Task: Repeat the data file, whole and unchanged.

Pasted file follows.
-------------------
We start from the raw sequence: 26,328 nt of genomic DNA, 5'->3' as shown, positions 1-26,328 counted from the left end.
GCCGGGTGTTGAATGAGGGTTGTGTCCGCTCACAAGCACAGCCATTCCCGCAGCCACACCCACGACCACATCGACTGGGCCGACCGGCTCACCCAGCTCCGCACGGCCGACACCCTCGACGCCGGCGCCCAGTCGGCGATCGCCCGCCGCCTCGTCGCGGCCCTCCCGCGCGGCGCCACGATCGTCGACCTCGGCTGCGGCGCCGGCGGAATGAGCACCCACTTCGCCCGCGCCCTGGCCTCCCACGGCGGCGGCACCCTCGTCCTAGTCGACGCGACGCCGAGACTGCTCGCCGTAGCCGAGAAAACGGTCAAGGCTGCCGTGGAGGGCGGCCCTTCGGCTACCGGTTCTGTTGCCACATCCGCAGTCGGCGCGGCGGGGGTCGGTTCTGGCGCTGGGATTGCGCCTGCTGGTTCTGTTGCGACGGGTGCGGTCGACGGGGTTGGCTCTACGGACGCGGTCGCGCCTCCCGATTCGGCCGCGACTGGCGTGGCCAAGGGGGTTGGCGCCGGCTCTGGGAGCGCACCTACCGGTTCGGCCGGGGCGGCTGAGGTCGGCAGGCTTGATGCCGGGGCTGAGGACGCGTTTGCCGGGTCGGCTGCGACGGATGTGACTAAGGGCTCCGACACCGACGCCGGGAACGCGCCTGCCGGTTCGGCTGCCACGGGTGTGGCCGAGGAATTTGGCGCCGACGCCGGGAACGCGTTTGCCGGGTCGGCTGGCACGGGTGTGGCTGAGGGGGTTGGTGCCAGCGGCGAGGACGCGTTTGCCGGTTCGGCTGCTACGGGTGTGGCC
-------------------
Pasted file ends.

We start from the raw sequence: 26,328 nt of genomic DNA, 5'->3' as shown, positions 1-26,328 counted from the left end.
GCCGGGTGTTGAATGAGGGTTGTGTCCGCTCACAAGCACAGCCATTCCCGCAGCCACACCCACGACCACATCGACTGGGCCGACCGGCTCACCCAGCTCCGCACGGCCGACACCCTCGACGCCGGCGCCCAGTCGGCGATCGCCCGCCGCCTCGTCGCGGCCCTCCCGCGCGGCGCCACGATCGTCGACCTCGGCTGCGGCGCCGGCGGAATGAGCACCCACTTCGCCCGCGCCCTGGCCTCCCACGGCGGCGGCACCCTCGTCCTAGTCGACGCGACGCCGAGACTGCTCGCCGTAGCCGAGAAAACGGTCAAGGCTGCCGTGGAGGGCGGCCCTTCGGCTACCGGTTCTGTTGCCACATCCGCAGTCGGCGCGGCGGGGGTCGGTTCTGGCGCTGGGATTGCGCCTGCTGGTTCTGTTGCGACGGGTGCGGTCGACGGGGTTGGCTCTACGGACGCGGTCGCGCCTCCCGATTCGGCCGCGACTGGCGTGGCCAAGGGGGTTGGCGCCGGCTCTGGGAGCGCACCTACCGGTTCGGCCGGGGCGGCTGAGGTCGGCAGGCTTGATGCCGGGGCTGAGGACGCGTTTGCCGGGTCGGCTGCGACGGATGTGACTAAGGGCTCCGACACCGACGCCGGGAACGCGCCTGCCGGTTCGGCTGCCACGGGTGTGGCCGAGGAATTTGGCGCCGACGCCGGGAACGCGTTTGCCGGGTCGGCTGGCACGGGTGTGGCTGAGGGGGTTGGTGCCAGCGGCGAGGACGCGTTTGCCGGTTCGGCTGCTACGGGTGTGGCC